Welcome to the first post of 2014! Dances with Lyons into its ninth year...hard to believe how much has gone on since that first post back on New Year's Eve in 2005.
It feels kind of strange having had a blog that long, given how much the world of technology, communication, and social media has changed since then. When I first started writing this, I'm pretty certain that "social media" wasn't a known term. And now, it kind of dominates the way in which we talk to, connect to, stay in touch with, and learn from one another. #crazy
(related, Jimmy Fallon and Justin Timberlake's hashtag clip really makes me laugh)
This post is actually going back to basics for me, to fill my loyal readership (yes, all four of you!) in on the inner workings of our lives and to make a connection to something I see happening in the world beyond ours that strikes me as interesting.
The topic today is therefore - metal in the mouth! I had to take Blake to the dentist on Tuesday for part two of a 5-part journey to eradicate his mouth of cavities which have crept up on us like some cartoon style robber in the past 6 months. I won't go into the whole saga, but we found out late last year that his poor little sweet baby teeth had six or seven cavities, and because he had been complaining they were hurting him, it definitely had to be taken care of. Matt took him for his first filling two weeks ago when I was away on a work trip, so Tuesday was my first time to see how brave he was in the chair - getting just a local numbing anesthetic in order to get a crown on one tooth and being SUCH a brave guy. I was really so proud of him.
The dentist and I hadn't talked about it - and I probably made an assumption based on what it was costing - but the crown is silver. And when I realized that that big silver crown (and not a more subtly-shaded, porcelain one) was going into his small little mouth, my heart sank. Blake loves laughing - I mean, he's a kid and he has a lot of fun, and I just had an image of him laughing a big wide-open-mouthed laugh and his friends teasing him about what that big honkin' chunk of shiny stuff was where his tooth should be. After it was all said and done, I asked the dentist in my attempt at casual: "I guess you don't do white crowns?" and got an explanation related to the difference between crowns for adults and children and how really (at least here in the UK, I should add), they use silver for kids because of what they'd have to do to get the tooth ready for a porcelain crown. It was firmly planted in his mouth, so there wasn't much I could do about it at that point, except to give Blake lots of praise for how well he'd done and remind myself that no pain is way better than any possible teasing he might get at being a 5-year-old whose teeth don't look the way they started off.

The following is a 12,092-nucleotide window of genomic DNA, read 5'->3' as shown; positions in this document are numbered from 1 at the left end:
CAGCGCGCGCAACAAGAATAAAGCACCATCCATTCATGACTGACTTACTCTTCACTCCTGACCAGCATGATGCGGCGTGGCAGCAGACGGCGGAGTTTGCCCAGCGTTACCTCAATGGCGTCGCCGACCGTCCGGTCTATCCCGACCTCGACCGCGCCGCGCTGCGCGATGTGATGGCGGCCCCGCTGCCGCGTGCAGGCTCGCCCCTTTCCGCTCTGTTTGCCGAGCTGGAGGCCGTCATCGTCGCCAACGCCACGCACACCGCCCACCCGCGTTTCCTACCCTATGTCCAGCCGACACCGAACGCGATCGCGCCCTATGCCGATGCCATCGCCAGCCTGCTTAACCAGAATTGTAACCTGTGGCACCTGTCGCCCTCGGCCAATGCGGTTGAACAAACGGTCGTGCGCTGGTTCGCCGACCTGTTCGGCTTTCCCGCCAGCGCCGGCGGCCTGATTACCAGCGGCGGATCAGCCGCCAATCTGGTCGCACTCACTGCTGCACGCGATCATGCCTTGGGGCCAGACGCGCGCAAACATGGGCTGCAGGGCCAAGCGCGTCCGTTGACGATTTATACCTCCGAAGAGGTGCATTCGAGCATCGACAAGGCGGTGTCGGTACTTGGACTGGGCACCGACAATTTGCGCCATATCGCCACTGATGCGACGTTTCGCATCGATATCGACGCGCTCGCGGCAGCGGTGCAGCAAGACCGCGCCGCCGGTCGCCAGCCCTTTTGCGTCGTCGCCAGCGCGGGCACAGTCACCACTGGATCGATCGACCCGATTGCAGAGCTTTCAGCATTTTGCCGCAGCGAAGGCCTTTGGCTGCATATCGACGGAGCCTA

So on the bright side, his teeth will stop hurting him, and thus far it looks like he'll get to keep them - having them extracted could have been a worse fate. Hopefully he'll keep laughing with a huge wide open mouth and nobody will take too much notice. I guess it was just a further reminder of how each day, he - and Noah - gets bigger, less like a baby and more like a grown-up child. I'm sure I'll blink and he'll be getting fitted with braces. But also just that sense of wanting him to not ever be harmed by the cruelty of words, or to stand out for being different in a way that he's not comfortable with. And even now, as I write that, I think - hang on, I do want him to be different, to make his own unique mark, to not conform, to be known and recognized for his gifts and talents. But, I guess I want that without any of the meany teasing! Just like any other parent, then, I'm sure....
And, if ever it's nice to get some reassurance from one of my favorite people - even if I've never understand the concept of grills, at all! - if Madonna wants to have a mouth full of metal, then surely Blake's having a couple of silver crowns is not the worst thing.
Maybe in a few weeks all the kids at his school will be begging their
parents for silver in their teeth...let's hope not for their sake, of
course. Things are very different in our kitchen since this diagnosis -
we've massively reduced the amount of sugar and sweet things the boys
can have, and thus far they've both done really well. But still, it
In the meantime, I'd encourage brushing and flossing - and always, always keep smiling!